Keller’s novel was a thriller. The bad guy was a terrorist, but no metals detector had a chance against him, because he wasn’t carrying a gun. Instead he was equipped with a sufficient supply of a new supervirus to start a plague that would wipe out the city of New York, and possibly the whole country, and not inconceivably the world. The disease was a particularly nasty one, too, and 100 percent fatal, and it didn’t just kill you, either. You bled from every orifice, even your pores, and you convulsed and your bones ached and your tongue swelled up and your teeth fell out and your hands and feet turned purple and you went blind. Then you died, and not a moment too soon.

The heroine, a special operative from the Centers for Disease Control, was beautiful, of course, but she was also resourceful and decisive and tough-minded. She kept doing stupid things, though, and you wanted to take her by the shoulders and give her a good shaking.

Keller thought the hero was too good to be true. His wife had been a research scientist with the CDC, and she’d died from a similar disease, one she’d caught from an infected hamster at the research lab. The hero was grieving manfully, and bringing up their kids, all while investigating cases for some secret arm of the Treasury Department. He helped the old lady next door with yardwork, and he coached his kids with their homework, and every woman he met yearned to sleep with him or mother him, or both. Everyone was crazy about him, everyone except the heroine.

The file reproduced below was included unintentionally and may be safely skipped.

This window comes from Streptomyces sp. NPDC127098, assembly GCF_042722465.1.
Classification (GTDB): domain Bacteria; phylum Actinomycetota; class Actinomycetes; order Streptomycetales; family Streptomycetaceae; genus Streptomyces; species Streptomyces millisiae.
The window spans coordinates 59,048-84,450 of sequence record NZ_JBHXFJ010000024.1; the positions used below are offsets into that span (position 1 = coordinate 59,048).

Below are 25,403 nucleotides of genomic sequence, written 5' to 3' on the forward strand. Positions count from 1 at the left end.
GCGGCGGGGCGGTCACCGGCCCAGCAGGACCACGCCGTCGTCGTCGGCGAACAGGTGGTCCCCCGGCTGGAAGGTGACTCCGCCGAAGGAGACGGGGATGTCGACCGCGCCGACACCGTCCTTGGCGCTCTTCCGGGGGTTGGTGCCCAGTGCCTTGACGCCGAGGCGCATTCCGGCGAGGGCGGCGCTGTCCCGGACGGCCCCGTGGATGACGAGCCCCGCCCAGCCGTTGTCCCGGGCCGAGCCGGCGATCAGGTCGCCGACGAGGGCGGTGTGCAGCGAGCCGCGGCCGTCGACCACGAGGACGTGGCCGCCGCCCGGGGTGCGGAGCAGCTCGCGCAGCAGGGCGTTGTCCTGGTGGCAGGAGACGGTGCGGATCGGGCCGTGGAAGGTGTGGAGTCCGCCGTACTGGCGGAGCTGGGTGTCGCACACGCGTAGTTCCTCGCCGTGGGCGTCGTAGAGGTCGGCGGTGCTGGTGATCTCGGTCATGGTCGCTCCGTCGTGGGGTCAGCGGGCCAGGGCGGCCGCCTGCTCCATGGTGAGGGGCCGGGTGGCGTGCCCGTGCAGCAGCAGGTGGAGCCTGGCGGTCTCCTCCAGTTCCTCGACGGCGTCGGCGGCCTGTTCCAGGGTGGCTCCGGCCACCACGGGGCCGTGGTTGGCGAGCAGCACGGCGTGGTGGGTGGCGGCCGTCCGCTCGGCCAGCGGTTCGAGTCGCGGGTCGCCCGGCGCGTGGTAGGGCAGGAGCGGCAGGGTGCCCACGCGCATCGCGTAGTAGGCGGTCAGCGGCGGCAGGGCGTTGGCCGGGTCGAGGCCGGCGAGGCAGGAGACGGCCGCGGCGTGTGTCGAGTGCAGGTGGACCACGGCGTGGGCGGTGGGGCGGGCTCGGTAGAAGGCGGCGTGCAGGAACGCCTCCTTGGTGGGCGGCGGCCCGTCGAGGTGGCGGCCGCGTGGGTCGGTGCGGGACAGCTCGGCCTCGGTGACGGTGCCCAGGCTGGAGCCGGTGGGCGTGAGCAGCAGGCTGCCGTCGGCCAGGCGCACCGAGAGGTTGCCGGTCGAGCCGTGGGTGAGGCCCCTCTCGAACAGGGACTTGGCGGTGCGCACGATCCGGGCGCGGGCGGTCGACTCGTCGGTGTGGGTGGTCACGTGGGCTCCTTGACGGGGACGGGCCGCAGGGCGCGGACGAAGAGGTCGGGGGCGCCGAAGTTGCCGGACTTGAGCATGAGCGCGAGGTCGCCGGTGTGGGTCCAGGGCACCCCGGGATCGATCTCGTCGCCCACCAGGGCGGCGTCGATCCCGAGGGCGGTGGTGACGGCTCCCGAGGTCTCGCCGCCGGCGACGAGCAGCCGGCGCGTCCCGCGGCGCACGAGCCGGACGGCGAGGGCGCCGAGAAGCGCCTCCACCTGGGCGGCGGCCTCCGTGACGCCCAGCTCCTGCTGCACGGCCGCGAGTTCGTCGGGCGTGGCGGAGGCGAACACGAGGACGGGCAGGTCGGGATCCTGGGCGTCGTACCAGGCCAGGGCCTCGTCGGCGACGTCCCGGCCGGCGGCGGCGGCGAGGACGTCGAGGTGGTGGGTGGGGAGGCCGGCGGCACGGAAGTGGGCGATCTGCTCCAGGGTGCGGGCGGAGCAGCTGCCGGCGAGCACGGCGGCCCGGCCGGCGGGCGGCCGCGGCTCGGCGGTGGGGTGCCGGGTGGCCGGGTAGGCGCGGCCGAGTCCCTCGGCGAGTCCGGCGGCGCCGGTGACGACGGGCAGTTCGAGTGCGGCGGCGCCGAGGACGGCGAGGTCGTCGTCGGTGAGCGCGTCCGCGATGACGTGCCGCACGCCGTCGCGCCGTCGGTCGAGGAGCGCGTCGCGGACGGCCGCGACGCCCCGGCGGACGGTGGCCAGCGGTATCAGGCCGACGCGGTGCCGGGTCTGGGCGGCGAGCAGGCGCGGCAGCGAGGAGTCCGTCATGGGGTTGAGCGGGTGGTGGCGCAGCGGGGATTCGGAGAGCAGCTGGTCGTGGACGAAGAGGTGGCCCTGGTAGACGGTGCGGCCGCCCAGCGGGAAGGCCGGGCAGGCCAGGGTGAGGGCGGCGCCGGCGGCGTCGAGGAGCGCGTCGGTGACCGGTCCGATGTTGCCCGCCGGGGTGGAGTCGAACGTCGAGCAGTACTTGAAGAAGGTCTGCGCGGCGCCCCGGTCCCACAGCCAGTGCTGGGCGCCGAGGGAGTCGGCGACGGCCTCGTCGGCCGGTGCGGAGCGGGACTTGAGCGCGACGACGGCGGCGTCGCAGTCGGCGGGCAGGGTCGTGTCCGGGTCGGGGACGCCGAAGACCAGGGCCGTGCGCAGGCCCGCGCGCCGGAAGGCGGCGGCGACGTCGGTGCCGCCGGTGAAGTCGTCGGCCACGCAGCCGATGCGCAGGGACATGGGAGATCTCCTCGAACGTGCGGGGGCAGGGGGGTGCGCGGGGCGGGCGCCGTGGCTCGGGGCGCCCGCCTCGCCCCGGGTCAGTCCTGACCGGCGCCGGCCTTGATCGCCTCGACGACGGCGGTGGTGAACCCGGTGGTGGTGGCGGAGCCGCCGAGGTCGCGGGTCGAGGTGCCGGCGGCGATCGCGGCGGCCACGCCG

And Keller, but that was pretty much par for the course. White knights had never appealed much to Keller.

All morning long they called names, and people went to various rooms to see if they’d be selected for juries. Keller’s name wasn’t called, and by lunchtime he was well into his book. On the way out of the building, a woman fell into step beside him. “That book must be good,” she said. “You seemed really engrossed.”

“It’s okay,” he said. “A maniac’s going to start a plague that’ll wipe out New York unless this girl finds a way to stop him.”

“Woman,” she said.

Oh boy, he thought. “Well, she’s only six years old,” he said, “so I figured it would be acceptable to call her a girl.”

“She’s only six?”

“Going on seven.”

“And the fate of the world is in her hands?”

“It’s quite a responsibility at any age,” Keller said. “But it’s good preparation. Fifteen years from now she might have to sit on a jury and decide the fate of a fellow human being.”


“I’ll say.”

“You like Vietnamese food? There’s a place on the next block that’s supposed to be good. But I didn’t see it on the list they handed out.”

“An unlisted restaurant,” he said. “Off-limits to jurors. Let’s be daring, let’s check it out.”

They sent everybody home at three o’clock, and by four he was on the phone with Dot. “I had something to read,” he told her, “and I had a nice lunch. Vietnamese food.”

“Watch it, Keller. Next you’ll want to move there.”

“I may just have a couple more days of this. They’re picking juries, and if you don’t get picked in three days there’s a good chance they’ll send you home.”

“So don’t get picked.”

“So far so good,” he said. “We all sit in the jury room, and every once in a while they call a bunch of names and take the lucky winners to a courtroom.”

“And they’re the jury?”

“They go through voir dire, with lawyers asking them questions, and they stop when they’ve got twelve jurors and two alternates. Then they throw the others back in the pool.”